Interim Retirement Commissioner Peter Cordtz is considering whether government contributions to KiwiSaver could be changed to incentivise more self-employed people to contribute to the scheme.
Currently the government contributes $521 a year to the accounts of members who make contributions of at least $1043 a year.
The set-and-forget nature of the scheme makes it easier for the employed, than the self-employed or unemployed, to reach this $1043 threshold, as their incomes are less likely to fluctuate.
The scheme also benefits the employed more, as they receive contributions from their employers.
Cordtz is looking at evening the playing field by changing the rules so that KiwiSaver members can only receive government contributions if they make additional voluntary contributions.
The sweetener would be a much greater government contribution.
A KiwiSaver working group, led by the managing editor of the Sorted website, Tom Hartmann, suggests the government could contribute $2 for every $1 of voluntary additional contributions.
Government contributions would be capped at $2000 a year.
In order to keep the cost to the government at bay, the incentive would only being available to a member for 10 years.
So the structure of the KiwiSaver scheme would stay the same; a member contributes at least 3% of their pay, and if they have an employer, they contribute 3%.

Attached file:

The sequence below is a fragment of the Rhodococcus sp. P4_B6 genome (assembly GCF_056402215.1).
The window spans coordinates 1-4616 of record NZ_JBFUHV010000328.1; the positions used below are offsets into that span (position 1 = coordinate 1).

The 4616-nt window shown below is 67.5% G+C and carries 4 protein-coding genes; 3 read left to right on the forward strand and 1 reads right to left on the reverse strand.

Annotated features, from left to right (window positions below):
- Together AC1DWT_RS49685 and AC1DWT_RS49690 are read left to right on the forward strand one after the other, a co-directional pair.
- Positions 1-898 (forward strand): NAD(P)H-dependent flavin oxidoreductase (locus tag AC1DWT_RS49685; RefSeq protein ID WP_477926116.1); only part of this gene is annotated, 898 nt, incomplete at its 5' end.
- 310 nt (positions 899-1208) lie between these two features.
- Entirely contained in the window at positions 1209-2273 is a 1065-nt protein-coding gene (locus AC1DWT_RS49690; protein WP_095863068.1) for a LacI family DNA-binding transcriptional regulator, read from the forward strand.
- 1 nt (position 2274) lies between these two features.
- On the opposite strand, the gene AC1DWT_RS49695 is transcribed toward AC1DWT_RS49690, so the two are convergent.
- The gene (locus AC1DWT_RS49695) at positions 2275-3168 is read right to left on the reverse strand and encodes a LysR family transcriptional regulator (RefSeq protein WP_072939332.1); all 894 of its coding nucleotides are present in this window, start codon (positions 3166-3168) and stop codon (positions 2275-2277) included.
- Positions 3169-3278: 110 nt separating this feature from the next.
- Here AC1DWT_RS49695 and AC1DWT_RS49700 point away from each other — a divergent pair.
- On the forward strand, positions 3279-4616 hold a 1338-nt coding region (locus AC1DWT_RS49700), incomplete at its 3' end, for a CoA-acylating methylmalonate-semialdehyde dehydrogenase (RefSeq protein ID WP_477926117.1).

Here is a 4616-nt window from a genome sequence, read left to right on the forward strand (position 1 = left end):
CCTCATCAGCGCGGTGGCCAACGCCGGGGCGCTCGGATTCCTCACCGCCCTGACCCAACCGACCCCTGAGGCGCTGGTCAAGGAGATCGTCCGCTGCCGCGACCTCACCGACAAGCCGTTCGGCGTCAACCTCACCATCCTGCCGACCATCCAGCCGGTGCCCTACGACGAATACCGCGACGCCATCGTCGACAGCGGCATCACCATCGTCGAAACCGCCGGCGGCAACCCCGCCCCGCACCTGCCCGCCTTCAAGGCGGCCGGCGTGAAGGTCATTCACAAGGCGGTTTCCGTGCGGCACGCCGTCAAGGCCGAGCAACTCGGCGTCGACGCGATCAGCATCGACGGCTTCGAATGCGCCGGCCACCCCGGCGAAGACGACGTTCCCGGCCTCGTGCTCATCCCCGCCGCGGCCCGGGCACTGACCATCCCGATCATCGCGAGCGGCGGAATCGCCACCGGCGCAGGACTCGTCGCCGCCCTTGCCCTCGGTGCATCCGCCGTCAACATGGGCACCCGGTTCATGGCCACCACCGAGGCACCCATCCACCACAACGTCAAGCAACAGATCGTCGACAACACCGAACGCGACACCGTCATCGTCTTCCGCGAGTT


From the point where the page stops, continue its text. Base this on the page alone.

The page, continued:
But if a member makes additional contributions voluntarily, the government matches this two-fold, up to $2000 a year.
The Commission for Financial Capability (CFFC) notes that only 40% of self-employed/contractors/business owners contribute to KiwiSaver, compared to 73% of workers employed full time.
One in 20 employed New Zealanders contracts, one in 10 has more than one job, and 38% of employees have been in the same job for five or more years. Many workers take breaks from employment to go on their OE, raise children or due to redundancy or ill health.
“This has an impact on long-term retirement savings, as KiwiSaver was designed to be a workplace savings scheme,” the CFFC said.
Hartmann said that as well as evening the playing field between employed and unemployed people, the proposed tweak includes enough of an incentive to encourage people to put more towards their retirement savings.
The change could essentially see KiwiSaver members invest an extra $3000 a year - $1000 from them and $2000 from the government.
Asked whether this would disadvantage low-income earners, unable to find extra money to put towards their KiwiSaver, Hartmann maintained getting $2 from the government for every $1 contributed should be enough of an incentive to encourage even a small amount of savings.
A member could contribute an extra $200 a year and still get $400 from the government.
The idea is for this to establish a savings habit and make the most of compounding interest for the remainder of the member’s term.
The cost to government is difficult to estimate. Hartmann said it could be cost neutral, as after receiving government contributions for 10 years, a member wouldn’t receive any more. Whereas currently, they could get $521 a year until they’re 65.
“We’re keen to find ways to make the KiwiSaver structure as fair and attractive as possible to all New Zealanders, whether they’re in paid employment, self-employed or taking time out of the workforce,” Cordtz said.
“This suggestion could encourage a wider range of people to save more towards their retirement.”
Cordtz is consulting on the issue as a part of the Commission for Financial Capability’s (CFFC) three-yearly Review of Retirement Income Policies.
The public has until October 31 to make submissions.
Cordtz will deliver his recommendations to the Government in December.